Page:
Whatever position you hold, giving feedback is a powerful tool. However, it is only effective and productive when delivered properly. First of all, let’s think about the title of this blog… ‘negative feedback’ feels very critical. Let’s reframe it as ‘Constructive Feedback’, which emphasises that this is a supportive conversation. Going into a feedback session with this clearly in your head will have you both looking forward.
Here are some tips to help you avoid the common feedback fails:
Be clear, be kind
What you don’t want is to let someone leave a feedback session thinking ‘what just happened?’ You may have to say difficult things but don’t let your discomfort with this cause you to go round the houses with your wording. State the feedback clearly, directly and with specifics, giving the
recipient the best possible chance to improve their performance.
For example, put yourself in Fran’s shoes…how do you feel after receiving each of these? Which will help you change your performance?
Option 1: Well, Fran. Well done on your performance. Y’know, you’re a really valued member of the team and it’s safe to say that you do lots of great work. At times I’ve thought that I’d like to hear your voice a bit more? As in, I sometimes think we’d get a lot from you speaking up though.
Option 2: Well done, Fran. You’ve really performed strongly, especially when working on tasks alone. I have noticed that in our weekly team meetings you rarely contribute. Last Monday, for example, you didn’t speak at all. I’d like you to input more in group settings as we’d really benefit from your insight.
Option 2 gets right to the heart of the feedback, backing it up with specifics. Fran leaves the room clear on the expectation of her going forward.
What really helps this is some very practical preparation:
Write down the phrases that you really need to get across and practise delivering your feedback.
Make sure you’re pausing so you can keep control! Record yourself. Listen back. Could it be clearer? Try again.
Remember, being direct can be hard but in this instance it really is the kindest thing to do!
Listen and show it
‘Don’t fall into the trap of a feedback session being one-way. It is an opportunity for you to really get to know what is going on for the other person and therefore help them to perform more effectively. Be prepared to ask some open questions. What do you think about that? How do you feel within those meetings? They will allow you to find out more and encourage reflection.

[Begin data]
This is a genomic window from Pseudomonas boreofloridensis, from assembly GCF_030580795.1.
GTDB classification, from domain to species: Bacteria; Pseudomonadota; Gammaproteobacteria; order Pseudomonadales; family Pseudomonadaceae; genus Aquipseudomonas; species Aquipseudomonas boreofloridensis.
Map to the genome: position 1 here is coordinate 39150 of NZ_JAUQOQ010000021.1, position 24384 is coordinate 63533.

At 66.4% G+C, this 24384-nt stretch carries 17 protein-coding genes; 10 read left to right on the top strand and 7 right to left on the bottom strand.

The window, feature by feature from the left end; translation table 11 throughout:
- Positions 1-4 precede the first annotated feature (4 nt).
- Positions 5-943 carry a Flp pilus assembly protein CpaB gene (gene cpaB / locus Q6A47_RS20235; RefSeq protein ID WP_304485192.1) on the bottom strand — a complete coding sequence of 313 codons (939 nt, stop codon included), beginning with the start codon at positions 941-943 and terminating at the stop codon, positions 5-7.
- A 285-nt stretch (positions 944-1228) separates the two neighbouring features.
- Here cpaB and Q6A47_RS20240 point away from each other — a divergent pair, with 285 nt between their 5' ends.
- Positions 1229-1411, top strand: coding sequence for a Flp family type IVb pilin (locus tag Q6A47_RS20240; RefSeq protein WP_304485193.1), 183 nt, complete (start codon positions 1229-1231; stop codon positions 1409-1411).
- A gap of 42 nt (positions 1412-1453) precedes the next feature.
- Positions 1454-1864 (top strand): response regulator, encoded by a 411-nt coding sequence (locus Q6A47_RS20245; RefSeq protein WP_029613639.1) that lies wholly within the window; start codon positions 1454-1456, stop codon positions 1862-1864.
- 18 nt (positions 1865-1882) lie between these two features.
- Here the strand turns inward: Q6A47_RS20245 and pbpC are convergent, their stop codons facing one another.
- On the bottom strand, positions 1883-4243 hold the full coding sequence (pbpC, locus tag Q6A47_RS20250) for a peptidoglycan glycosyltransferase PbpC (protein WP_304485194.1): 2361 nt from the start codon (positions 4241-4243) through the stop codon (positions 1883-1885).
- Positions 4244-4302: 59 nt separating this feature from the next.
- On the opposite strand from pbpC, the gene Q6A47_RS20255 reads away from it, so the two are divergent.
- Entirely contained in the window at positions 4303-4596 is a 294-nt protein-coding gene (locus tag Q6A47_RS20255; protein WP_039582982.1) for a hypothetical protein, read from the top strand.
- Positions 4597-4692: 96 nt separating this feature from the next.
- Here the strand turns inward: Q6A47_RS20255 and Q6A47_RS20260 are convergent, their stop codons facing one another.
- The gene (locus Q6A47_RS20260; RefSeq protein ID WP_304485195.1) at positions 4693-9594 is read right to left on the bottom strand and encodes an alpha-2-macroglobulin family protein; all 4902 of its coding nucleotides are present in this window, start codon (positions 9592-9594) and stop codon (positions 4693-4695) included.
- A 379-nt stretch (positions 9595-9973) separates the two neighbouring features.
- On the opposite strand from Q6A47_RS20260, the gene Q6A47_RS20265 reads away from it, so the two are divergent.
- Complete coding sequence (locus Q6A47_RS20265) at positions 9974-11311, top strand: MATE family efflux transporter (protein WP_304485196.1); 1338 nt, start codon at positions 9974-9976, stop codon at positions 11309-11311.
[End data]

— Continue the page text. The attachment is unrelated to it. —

Practise some active listening: make sure that you show that you are listening by responding to what is being said. An effective and simple technique is to pick up on any emotions that are named.
Fran: I really want to speak up and sometimes I have some great ideas. But in the meeting, I feel intimidated within the group and the words just go.
Manager: I understand. I’m really sorry to hear that the group intimidates you.
Tone of voice - stay consistent
Of course, receiving difficult feedback can trigger many different emotional responses: defensiveness, anger, frustration, disappointment… the list goes on. Don’t be afraid of these moments: they can in fact be an incredible insight into how the other person works. But what we don’t want is for any emotions to escalate and for this conversation to become confrontational.
One way of helping this is to make sure that you stay calm and controlled with your tone. Think of what happens to the voice when someone gets angry: volume rises, pace increases, energy goes up. Often our instincts are to match the communication style of the person we are speaking to (and it is sometimes very effective) but in this instance it is likely to be unhelpful. Keep control of your volume, pace and energy. By consciously avoiding matching, or even topping, that person’s voice, there is a good chance that they will come back and join you in the calm zone soon enough.
Remember, feedback is about growth. It can be tough to face in the moment but it is a positive action for all involved in the long term. Let us know any other problems that you face.
If you'd like to find out more about our communication coaching courses, get in touch on 020 3137 6323.